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A talented Gateshead student has received national recognition for achieving top school grades and making a stand-out contribution to her local community. Sixteen-year-old Stephanie Taylor, who studies at St Wilfrid’s R.C...

College, Gateshead, is the seventh winner of the annual Lord Glenamara prize, which recognises gifted students in years 11 and 12 who are also making a difference in communities across the North East of England.

Stephanie, from South Shields, was among nine young people shortlisted for the Prize and has today (Monday 18 February) been honoured by the Education Secretary Damian Hinds, who described Stephanie as “an inspiration” at an awards ceremony at University College London.

The English, Spanish and Psychology A-level student plays an active role in the National Citizen Service, is a member of South Tyneside Young People’s Parliament, and, in her role as a School Council Ambassador at St Wilfrid’s, has driven forward the ‘Make Your Mark’ campaign to highlight the issue of body image and help fellow pupils access guidance and support.

Stephanie Taylor said:

“It’s a huge honour to receive this prestigious award. I will be eternally grateful for my teachers, who saw potential in me and guided me to succeed, as well as to the judges for ultimately choosing me as the winner.

“I am looking forward to contributing more to my local area through South Tyneside Young People’s Parliament, where this year’s campaign is mental health.

“Experiences such as the National Citizen Service have been a major factor in helping me grow as a person, as well as working at baking classes for young children with learning difficulties. I will always be thankful for these opportunities.”

The runner-up of this year’s prize was Melin Sunil, an outstanding pupil who achieved a clean sweep of top grades across every subject in her GCSEs. She also takes an active role in mentoring younger students, as well as volunteering at Sunderland Royal Hospital.

Education Secretary Damian Hinds said:

“Stephanie’s commitment to helping other people is an inspiration, and it’s so impressive that she is able to balance this with excellent grades. The Lord Glenamara Prize is a great celebration of the incredible talent in the North East.

“This stand-out talent is exactly what the Government is determined to harness through the £24 million Opportunity North East programme, which is aimed at making sure every young person in the region can fulfil their potential – anyone looking for an example to follow should look no further than Stephanie.”

The Lord Glenamara prize was established in 2012 in memory of Ted Short – a teacher who went on to serve as MP for Newcastle Central from 1951 to 1975, including two years as Education Secretary.

The prize shines a spotlight on talent from across the region, and underscores the Government’s commitment to boosting social mobility and raising aspirations for children in the North East through the £24 million Opportunity North East programme launched in October.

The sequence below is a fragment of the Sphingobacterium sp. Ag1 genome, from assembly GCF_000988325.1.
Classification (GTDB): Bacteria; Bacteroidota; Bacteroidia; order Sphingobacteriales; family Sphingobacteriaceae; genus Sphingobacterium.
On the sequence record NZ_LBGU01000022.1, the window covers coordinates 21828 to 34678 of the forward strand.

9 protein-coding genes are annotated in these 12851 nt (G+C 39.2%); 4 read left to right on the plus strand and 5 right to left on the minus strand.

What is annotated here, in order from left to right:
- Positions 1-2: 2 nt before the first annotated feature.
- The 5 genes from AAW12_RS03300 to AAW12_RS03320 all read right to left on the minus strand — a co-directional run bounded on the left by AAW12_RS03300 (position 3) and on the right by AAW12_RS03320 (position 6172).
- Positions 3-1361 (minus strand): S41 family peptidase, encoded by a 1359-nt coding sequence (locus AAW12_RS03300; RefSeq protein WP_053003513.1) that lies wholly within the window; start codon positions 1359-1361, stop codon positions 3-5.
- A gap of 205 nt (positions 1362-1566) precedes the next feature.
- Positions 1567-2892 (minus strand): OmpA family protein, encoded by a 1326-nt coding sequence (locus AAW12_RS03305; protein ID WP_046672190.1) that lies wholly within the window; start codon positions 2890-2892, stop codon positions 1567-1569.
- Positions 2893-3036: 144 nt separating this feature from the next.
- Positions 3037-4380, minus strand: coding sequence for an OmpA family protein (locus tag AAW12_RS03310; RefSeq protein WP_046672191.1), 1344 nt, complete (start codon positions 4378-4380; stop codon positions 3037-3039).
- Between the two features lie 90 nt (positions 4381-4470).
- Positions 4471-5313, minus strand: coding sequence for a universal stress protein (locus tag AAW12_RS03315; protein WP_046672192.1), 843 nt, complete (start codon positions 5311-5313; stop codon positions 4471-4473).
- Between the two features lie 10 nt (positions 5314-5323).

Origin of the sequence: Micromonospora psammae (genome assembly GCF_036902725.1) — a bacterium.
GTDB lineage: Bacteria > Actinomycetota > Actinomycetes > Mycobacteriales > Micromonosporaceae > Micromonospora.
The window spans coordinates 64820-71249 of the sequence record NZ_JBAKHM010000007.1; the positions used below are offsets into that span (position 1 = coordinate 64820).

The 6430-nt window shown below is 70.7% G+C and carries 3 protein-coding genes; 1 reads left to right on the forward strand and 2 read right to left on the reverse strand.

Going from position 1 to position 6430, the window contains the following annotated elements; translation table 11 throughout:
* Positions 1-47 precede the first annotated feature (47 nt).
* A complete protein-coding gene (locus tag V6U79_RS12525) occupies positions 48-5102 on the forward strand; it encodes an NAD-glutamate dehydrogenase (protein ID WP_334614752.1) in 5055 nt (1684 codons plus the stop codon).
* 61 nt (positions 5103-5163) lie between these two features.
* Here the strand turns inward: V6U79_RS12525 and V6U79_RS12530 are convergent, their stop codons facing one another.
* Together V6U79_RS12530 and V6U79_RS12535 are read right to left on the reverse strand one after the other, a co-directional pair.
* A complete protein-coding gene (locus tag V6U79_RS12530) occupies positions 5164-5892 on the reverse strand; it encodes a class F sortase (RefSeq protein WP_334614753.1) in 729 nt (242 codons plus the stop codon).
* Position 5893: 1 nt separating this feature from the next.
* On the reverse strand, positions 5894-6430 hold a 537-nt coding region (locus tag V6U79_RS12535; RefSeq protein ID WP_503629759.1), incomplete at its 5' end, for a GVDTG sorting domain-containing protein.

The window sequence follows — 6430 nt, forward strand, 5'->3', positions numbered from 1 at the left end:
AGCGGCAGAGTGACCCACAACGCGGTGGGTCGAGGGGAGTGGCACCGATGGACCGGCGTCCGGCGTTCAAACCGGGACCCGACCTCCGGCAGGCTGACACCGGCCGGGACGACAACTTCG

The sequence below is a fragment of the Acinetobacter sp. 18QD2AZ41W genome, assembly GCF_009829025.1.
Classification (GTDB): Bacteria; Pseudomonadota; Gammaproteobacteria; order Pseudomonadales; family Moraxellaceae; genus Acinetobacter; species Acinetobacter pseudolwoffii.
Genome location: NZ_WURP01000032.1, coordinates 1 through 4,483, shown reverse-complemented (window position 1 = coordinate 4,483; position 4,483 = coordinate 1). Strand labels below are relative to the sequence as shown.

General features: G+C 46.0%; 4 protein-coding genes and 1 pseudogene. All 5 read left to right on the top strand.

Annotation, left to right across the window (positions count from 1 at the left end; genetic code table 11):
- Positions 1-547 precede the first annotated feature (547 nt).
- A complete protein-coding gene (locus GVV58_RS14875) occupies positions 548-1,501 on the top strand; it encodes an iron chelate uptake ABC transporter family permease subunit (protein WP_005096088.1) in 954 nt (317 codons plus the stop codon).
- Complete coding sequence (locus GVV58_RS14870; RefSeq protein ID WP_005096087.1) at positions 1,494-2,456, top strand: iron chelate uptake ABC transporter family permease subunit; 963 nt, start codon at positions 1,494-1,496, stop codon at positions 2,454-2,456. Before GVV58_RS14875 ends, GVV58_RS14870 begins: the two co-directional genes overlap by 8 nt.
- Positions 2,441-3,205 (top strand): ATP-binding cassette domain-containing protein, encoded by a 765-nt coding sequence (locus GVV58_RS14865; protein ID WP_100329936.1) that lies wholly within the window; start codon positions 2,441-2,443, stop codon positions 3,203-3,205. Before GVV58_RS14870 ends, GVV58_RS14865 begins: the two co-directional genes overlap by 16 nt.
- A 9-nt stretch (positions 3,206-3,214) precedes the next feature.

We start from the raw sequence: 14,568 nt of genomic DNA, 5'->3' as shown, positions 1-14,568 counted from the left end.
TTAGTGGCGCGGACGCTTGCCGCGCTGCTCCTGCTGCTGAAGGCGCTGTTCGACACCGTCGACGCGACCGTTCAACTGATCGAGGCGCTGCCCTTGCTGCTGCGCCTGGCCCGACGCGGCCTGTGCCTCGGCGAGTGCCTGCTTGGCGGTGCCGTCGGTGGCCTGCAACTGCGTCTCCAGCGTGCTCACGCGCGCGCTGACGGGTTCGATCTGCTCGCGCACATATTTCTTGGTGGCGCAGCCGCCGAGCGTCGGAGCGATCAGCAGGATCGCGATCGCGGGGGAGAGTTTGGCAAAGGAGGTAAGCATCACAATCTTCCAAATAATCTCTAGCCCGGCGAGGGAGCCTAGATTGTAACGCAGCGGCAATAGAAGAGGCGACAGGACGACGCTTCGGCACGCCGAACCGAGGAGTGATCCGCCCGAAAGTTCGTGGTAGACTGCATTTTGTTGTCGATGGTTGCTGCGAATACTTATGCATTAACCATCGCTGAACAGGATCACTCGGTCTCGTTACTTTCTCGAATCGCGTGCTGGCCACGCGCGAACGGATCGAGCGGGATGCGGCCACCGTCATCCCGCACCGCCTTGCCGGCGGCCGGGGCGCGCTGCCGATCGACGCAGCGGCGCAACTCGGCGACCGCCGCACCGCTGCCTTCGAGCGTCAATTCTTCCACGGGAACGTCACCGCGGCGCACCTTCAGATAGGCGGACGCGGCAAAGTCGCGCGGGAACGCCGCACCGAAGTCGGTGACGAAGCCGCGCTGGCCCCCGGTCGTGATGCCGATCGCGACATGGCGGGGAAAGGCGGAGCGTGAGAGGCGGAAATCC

Opportunity North East, which is led by Schools Minister Lord Agnew, was launched to address the fact that secondary school performance in the North East is significantly below other regions in England, despite having some of the best-performing primary schools.

On top of that, fewer 18-year-olds attend the country’s top universities than those from any other part of the country, and the North East also has one of the highest proportions of young people not in education, employment or training after year 11.

Minister for the School System Lord Agnew said:

“The variety of achievements among the nominees shows how much potential there is in this region – and I’m committed to helping even more young people fulfil their potential and find the right path to an exciting future.

“Delivering on that ambition is at the heart of the Opportunity North East programme and the board of local education leaders and experts that I chair are similarly determined to raise standards and aspirations for talented people in this unique part of the country.”

The programme will aim to tackle issues holding young people back in the North East by:

Investing £12 million in targeted approaches to improve the transition from primary to secondary school, drive up standards – particularly at secondary level – and improve outcomes for pupils post 16;

Working with secondary schools and colleges to encourage young people to consider university, degree apprenticeships and other high quality technical education options;

Partnering with local businesses to improve job prospects for young people across the region; and

Investing a further £12 million to boost early career training for new teachers and help improve the quality of teaching and raise standards in the region’s schools, ahead of roll-out in other regions.

Opportunity North East is part of a government drive to improve education and boost productivity in the North of England, and follows on from investment in the Northern Powerhouse strategy.

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